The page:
There’s something inherently interesting about empowering people who not only don’t have very much power in society, but who aren’t necessarily very nice people. And there’s something sort of tragic and uncomfortable about some of the ways powers get designated. A decent probation worker gets turned into a murderous zombie. Kelly, who can be unthinkingly aggressive, ends up having to hear everyone’s thoughts. Curtis’ powers are only activated when he feels intense regret, a more direct than usual actualization of the idea that powers are a blessing and a curse. On the other hand, there’s something punitive and uncomfortable about giving Alisha, who behaves somewhat provocatively, a power that essentially involves her getting sexually harassed all of the time.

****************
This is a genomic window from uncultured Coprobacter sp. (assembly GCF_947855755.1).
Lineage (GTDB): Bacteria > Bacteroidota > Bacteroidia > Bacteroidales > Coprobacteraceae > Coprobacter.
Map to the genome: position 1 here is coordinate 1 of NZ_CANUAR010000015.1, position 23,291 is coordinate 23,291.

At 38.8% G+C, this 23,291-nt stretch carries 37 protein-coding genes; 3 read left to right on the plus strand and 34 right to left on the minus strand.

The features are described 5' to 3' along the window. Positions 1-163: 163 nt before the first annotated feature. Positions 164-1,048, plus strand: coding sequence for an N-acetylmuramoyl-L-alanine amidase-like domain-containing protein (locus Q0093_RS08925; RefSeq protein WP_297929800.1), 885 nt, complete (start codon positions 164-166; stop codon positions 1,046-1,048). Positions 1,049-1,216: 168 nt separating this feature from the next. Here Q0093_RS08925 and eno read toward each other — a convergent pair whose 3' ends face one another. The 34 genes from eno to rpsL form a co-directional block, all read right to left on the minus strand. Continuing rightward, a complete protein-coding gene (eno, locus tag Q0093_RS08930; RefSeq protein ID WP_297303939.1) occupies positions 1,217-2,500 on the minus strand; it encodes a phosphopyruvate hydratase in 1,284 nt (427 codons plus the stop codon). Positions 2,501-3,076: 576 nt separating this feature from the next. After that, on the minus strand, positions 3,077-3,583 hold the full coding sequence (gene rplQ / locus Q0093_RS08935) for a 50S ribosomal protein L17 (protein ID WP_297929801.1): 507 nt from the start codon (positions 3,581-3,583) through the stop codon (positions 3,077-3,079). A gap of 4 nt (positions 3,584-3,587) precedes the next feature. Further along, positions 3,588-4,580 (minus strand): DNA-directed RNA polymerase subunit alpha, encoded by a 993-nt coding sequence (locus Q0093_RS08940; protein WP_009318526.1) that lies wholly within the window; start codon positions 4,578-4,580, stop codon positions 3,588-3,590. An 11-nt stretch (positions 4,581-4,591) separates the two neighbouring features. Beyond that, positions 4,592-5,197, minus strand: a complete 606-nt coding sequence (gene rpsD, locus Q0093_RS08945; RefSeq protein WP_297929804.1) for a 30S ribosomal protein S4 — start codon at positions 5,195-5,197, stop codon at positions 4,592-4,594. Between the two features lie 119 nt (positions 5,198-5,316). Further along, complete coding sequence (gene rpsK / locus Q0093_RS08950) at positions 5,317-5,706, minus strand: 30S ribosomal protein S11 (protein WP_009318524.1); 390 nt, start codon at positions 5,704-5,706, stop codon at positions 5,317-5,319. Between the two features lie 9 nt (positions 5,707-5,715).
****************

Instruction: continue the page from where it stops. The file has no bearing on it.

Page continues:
Still, I think there’s something useful in the show’s assumption that you might not be able to use your powers to do good if you need them simply to get by, or to manage the things that you don’t like about yourself or that make it more difficult for you to assimilate in society. Regressing into a Jack Russell terrier genuinely doesn’t help you do anything in the outside world, but it might be a way of coping with the fact that you’re homeless. There is something sort of contrived about the fact that our five main main characters end up with what Nathan calls “something good, something from the A List,” rather than “those bullshit powers.” It would be funnier and more interesting to have five people bound together by a terrible secret with a range of skills of dubious usability. But I do think whatever its failures, the way Misfits doles out powers is a step in more interesting direction (if not necessarily a more progressive one). The American optimism that superpowers would both be useful and mostly used for good is really genuinely unrealistic. Or as Nathan puts it: “”You lot? Superheroes? But in what kind of fucked up world would that be allowed to happen?…That kind of thing only happens in America. This will fade away.”